Targeting Mycobacterium tuberculosis response to environmental cues for the development of effective antitubercular drugs
Richard C. Lavin, Calvin Johnson, Yong-Mo Ahn, Kyle M. Kremiller, Matthew Sherwood, Jimmy S. Patel, Yan Pan, Riccardo Russo, Nathan J. MacGilvary, David Giacalone, Yuzo L. Kevorkian, Matthew D. Zimmerman, J. Fraser Glickman, Joel S. Freundlich, Shumin Tan
PLoS Biol. 2021 Jul 28;19(7):e3001355. Online ahead of print.
PMID: 34319985 | DOI: 10.1371/journal.pbio.3001355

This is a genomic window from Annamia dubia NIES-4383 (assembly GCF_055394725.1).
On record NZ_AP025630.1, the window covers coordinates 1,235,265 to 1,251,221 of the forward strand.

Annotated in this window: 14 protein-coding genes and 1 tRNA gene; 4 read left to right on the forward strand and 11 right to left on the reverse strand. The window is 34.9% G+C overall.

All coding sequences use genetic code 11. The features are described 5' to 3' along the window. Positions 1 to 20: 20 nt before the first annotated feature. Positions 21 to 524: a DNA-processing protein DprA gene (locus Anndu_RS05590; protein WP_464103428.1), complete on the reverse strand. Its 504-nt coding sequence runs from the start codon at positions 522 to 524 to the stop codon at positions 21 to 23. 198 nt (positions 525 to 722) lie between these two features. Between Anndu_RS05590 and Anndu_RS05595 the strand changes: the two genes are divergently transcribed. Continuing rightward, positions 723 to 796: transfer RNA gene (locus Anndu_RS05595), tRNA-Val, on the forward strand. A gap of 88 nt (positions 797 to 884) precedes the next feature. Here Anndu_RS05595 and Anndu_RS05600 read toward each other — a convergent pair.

Sensing and response to environmental cues, such as pH and chloride (Cl-), is critical in enabling Mycobacterium tuberculosis (Mtb) colonization of its host. Utilizing a fluorescent reporter Mtb strain in a chemical screen, we have identified compounds that dysregulate Mtb response to high Cl- levels, with a subset of the hits also inhibiting Mtb growth in host macrophages. Structure-activity relationship studies on the hit compound “C6,” or 2-(4-((2-(ethylthio)pyrimidin-5-yl)methyl)piperazin-1-yl)benzo[d]oxazole, demonstrated a correlation between compound perturbation of Mtb Cl- response and inhibition of bacterial growth in macrophages. C6 accumulated in both bacterial and host cells, and inhibited Mtb growth in cholesterol media, but not in rich media. Subsequent examination of the Cl- response of Mtb revealed an intriguing link with bacterial growth in cholesterol, with increased transcription of several Cl–responsive genes in the simultaneous presence of cholesterol and high external Cl- concentration, versus transcript levels observed during exposure to high external Cl- concentration alone. Strikingly, oral administration of C6 was able to inhibit Mtb growth in vivo in a C3HeB/FeJ murine infection model. Our work illustrates how Mtb response to environmental cues can intersect with its metabolism and be exploited in antitubercular drug discovery.